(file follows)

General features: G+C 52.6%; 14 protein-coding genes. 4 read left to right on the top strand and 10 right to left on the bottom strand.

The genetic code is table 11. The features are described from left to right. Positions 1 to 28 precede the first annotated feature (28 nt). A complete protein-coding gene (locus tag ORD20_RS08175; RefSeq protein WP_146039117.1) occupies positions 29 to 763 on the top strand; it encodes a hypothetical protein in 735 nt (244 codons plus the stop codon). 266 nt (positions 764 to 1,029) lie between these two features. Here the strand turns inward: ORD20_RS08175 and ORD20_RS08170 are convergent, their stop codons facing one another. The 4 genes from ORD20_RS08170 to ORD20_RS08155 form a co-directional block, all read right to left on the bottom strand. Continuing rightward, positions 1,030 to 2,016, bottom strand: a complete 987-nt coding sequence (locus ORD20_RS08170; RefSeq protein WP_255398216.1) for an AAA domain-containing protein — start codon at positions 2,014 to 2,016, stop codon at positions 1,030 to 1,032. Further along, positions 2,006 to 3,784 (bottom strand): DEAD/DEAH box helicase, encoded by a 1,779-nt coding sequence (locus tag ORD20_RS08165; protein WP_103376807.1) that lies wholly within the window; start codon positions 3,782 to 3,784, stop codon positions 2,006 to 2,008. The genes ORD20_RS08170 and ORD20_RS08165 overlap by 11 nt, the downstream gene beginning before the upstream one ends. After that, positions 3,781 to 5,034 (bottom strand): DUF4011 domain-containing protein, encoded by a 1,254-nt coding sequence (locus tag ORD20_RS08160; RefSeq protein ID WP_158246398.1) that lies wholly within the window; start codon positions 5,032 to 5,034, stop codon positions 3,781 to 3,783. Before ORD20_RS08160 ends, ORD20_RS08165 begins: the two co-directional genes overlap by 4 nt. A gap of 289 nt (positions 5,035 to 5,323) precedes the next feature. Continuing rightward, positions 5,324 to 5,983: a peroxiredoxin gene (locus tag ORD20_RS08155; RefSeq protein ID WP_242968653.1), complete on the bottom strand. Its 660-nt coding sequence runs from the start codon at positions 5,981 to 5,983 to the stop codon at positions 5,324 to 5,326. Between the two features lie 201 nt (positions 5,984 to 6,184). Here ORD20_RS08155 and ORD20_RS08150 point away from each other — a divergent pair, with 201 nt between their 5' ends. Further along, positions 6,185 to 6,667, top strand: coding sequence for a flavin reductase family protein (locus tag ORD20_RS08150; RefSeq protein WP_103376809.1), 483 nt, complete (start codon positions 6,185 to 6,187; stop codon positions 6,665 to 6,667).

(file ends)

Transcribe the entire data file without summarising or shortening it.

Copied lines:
General features: G+C 52.6%; 14 protein-coding genes. 4 read left to right on the top strand and 10 right to left on the bottom strand.

The genetic code is table 11. The features are described from left to right. Positions 1 to 28 precede the first annotated feature (28 nt). A complete protein-coding gene (locus tag ORD20_RS08175; RefSeq protein WP_146039117.1) occupies positions 29 to 763 on the top strand; it encodes a hypothetical protein in 735 nt (244 codons plus the stop codon). 266 nt (positions 764 to 1,029) lie between these two features. Here the strand turns inward: ORD20_RS08175 and ORD20_RS08170 are convergent, their stop codons facing one another. The 4 genes from ORD20_RS08170 to ORD20_RS08155 form a co-directional block, all read right to left on the bottom strand. Continuing rightward, positions 1,030 to 2,016, bottom strand: a complete 987-nt coding sequence (locus ORD20_RS08170; RefSeq protein WP_255398216.1) for an AAA domain-containing protein — start codon at positions 2,014 to 2,016, stop codon at positions 1,030 to 1,032. Further along, positions 2,006 to 3,784 (bottom strand): DEAD/DEAH box helicase, encoded by a 1,779-nt coding sequence (locus tag ORD20_RS08165; protein WP_103376807.1) that lies wholly within the window; start codon positions 3,782 to 3,784, stop codon positions 2,006 to 2,008. The genes ORD20_RS08170 and ORD20_RS08165 overlap by 11 nt, the downstream gene beginning before the upstream one ends. After that, positions 3,781 to 5,034 (bottom strand): DUF4011 domain-containing protein, encoded by a 1,254-nt coding sequence (locus tag ORD20_RS08160; RefSeq protein ID WP_158246398.1) that lies wholly within the window; start codon positions 5,032 to 5,034, stop codon positions 3,781 to 3,783. Before ORD20_RS08160 ends, ORD20_RS08165 begins: the two co-directional genes overlap by 4 nt. A gap of 289 nt (positions 5,035 to 5,323) precedes the next feature. Continuing rightward, positions 5,324 to 5,983: a peroxiredoxin gene (locus tag ORD20_RS08155; RefSeq protein ID WP_242968653.1), complete on the bottom strand. Its 660-nt coding sequence runs from the start codon at positions 5,981 to 5,983 to the stop codon at positions 5,324 to 5,326. Between the two features lie 201 nt (positions 5,984 to 6,184). Here ORD20_RS08155 and ORD20_RS08150 point away from each other — a divergent pair, with 201 nt between their 5' ends. Further along, positions 6,185 to 6,667, top strand: coding sequence for a flavin reductase family protein (locus tag ORD20_RS08150; RefSeq protein WP_103376809.1), 483 nt, complete (start codon positions 6,185 to 6,187; stop codon positions 6,665 to 6,667).